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U.S. Forest Service
Caring for the land and serving people

United States Department of Agriculture

Felling Heads

Felling heads are attachments built to be mounted either to a boom or to the chassis on a base carrier. There are three categories of felling head, bunching heads, processing heads, and felling heads. Bunching heads are designed to handle multiple stems and do not have processing abilities. Processing heads are capable of felling and processing trees. Felling heads are capable of cutting and felling single stems with no processing capabilities.

Bunching Heads

A drawing of a bunching head and its major parts.
Figure 1 - Bunching head.

Bunching heads, used on feller bunchers, have the ability to hold more than one stem at a time while cutting. They come in a variety of styles and configurations based on their method of cutting. There are three styles of cutting method employed by bunching heads: disc saw, bar saw, and shear.

The head holds the stems by means of gathering or grabbing arms and accumulator arms. The gathering arms are similar to standard grapples and reach out to grab the stem being cut. Accumulator arms are hinged, which allows them extricate themselves from behind the stems already in the accumulator so that the newly cut stem can be added to the bunch in the accumulator.

A disc saw is a large steel disc with cutting teeth attached at the edge. A disc saw is also called a hotsaw because the saw blade is always spinning. This saw is spun at very high speeds, in excess of 1000 rpms. The high speed and large mass of the blade allows these saws to cut trees extremely fast. Care must be taken when operating in rocky areas to avoid hitting rocks, as the sparks thrown may ignite the duff or wood chips. Another hazard is flying teeth when a tooth is broken off the disc.

One modification of the disc saw is called an intermittent hotsaw. This design operates similar to the bar saw in that the blade retracts into the head and only spins when it is needed to sever the stem.

A drawing of a shear.
Figure 2 - Shear head.

A bar saw is simply a large chainsaw bar mounted on the felling head. The saw retracts into the head when not needed. When it is needed, the saw begins spinning the chain and rotates out to cut the stem. Bar saws have the potential to decrease the risk of fire starts but operate more slowly than disc saws.

A shear works on the same principal as anvil-type pruning shears used by gardeners. A hydraulic cylinder closes the shear against the anvil to sever the tree. This method is slower than either the disc saw or the bar saw. It also has the tendency to shatter the end of the log, especially during cold weather, and thus is not a good choice for high value material.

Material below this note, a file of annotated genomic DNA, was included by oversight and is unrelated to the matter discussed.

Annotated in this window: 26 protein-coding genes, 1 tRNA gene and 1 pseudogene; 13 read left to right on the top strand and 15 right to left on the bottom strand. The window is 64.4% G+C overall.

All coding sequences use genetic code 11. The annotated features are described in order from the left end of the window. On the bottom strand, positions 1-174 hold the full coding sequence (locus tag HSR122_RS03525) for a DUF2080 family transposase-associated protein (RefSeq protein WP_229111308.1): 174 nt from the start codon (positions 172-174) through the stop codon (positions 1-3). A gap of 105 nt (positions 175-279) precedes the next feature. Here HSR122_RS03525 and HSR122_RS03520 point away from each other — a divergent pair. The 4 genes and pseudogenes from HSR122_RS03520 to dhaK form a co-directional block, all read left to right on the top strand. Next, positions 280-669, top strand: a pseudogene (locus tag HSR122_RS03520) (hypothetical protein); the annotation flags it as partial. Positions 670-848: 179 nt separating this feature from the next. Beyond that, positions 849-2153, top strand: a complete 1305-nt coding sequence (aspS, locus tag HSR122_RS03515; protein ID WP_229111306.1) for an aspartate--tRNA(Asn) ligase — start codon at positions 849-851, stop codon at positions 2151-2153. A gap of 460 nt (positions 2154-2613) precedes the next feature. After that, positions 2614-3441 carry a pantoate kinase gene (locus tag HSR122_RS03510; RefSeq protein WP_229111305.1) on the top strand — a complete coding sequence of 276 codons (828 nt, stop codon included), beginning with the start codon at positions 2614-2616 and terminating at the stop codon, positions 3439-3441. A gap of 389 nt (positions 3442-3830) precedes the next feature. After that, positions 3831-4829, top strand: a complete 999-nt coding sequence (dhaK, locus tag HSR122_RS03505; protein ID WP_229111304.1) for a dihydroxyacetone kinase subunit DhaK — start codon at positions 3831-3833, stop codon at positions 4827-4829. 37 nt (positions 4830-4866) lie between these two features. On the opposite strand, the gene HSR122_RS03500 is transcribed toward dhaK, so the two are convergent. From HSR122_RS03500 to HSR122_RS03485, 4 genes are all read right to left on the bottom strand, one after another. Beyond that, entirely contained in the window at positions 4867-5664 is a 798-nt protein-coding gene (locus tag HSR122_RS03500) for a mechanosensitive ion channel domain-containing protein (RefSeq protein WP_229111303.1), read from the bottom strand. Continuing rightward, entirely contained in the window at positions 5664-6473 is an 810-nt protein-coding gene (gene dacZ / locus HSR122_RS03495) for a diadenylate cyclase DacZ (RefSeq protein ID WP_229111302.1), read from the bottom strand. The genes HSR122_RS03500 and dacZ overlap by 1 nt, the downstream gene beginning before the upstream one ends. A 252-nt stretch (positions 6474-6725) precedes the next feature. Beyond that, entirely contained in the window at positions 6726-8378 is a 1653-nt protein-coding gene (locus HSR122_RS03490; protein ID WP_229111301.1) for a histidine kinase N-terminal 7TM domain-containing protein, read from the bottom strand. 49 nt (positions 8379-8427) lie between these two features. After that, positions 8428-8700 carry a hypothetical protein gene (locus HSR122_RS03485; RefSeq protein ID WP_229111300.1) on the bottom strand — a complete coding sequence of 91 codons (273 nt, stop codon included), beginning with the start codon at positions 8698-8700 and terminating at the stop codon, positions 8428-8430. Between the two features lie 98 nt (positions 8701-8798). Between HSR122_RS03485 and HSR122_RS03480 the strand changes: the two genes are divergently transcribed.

Processing Head

A drawing of a processing head with its parts labeled.
Figure 3 - Processing head.

Processing heads are capable of felling trees and performing some sort of processing on the stem. The most common processing heads are capable of delimbing and bucking stem into logs (this is commonly referred to as a “cut to length” system).

Most processing heads are designed to fell and process one stem at a time. The recent focus on biomass and smaller diameter material has spurred the development of processors capable of handling multiple stems. A new type of head has been developed recently that is capable of both felling the tree and converting the stem into chips.

The main components of a processing head are a bar saw, delimbing knives, and feed rollers. The delimbing knives hold the stem while it is being cut and processed. The bar saw fells the tree and bucks the stem to length. The feed rollers move the stem through the head for delimbing and bucking. The delimbing knives have sharp edges designed to shear the limbs from the bole while the stem is being fed through the head by the feed rollers.

The head is capable of measuring length and diameter as the tree is being moved through the head. Length is usually measured by a wheel attached to the head, or by the feed rollers. Diameter is usually measured by measuring the opening of the delimbing knives. The length and diameter is then displayed to the operator on a monitor in the cab. The operator is capable of cutting specific lengths based on the diameter of the material to achieve high value utilization. Computer control systems are available that can be programmed to automate the processing task based on the species and utilization parameters programmed into the system.

Some processing heads have special delimbing knives that can debark certain species such as aspen and eucalyptus. This improves the value recovery of these species.

A processing head has been developed that replaces the bar saw with a masticator style drum. This drum cuts the tree and the feed rollers feed the tree into the drum to chip it.

A danglehead processor is simply pinned to the boom. The head hangs vertically from the boom until the tree is cut. The tree then pulls the head into a horizontal configuration as it is falling. There is limited control over the falling direction. Some dangleheads do have hydraulic rams that control the speed of the fall.

A fixed head is attached to the boom through a rotator and hydraulic cylinder. This provides the operator with control over the rotation and vertical orientation of the head, which in turn provides control over the direction and rate of fall of the tree.

Felling Head

A felling head is a grapple with a bar saw attached perpendicular to the grapple. It is capable of cutting trees and controlling the direction of fall.

A drawing of a felling head.
Figure 4 - Felling head.

Grapple Saw

A grapple saw is a grapple with a bar saw attached parallel to the grapple. They are generally used at landings to perform some trimming of material.

A drawing of a grapple saw head.
Figure 5 - Grapple saw head.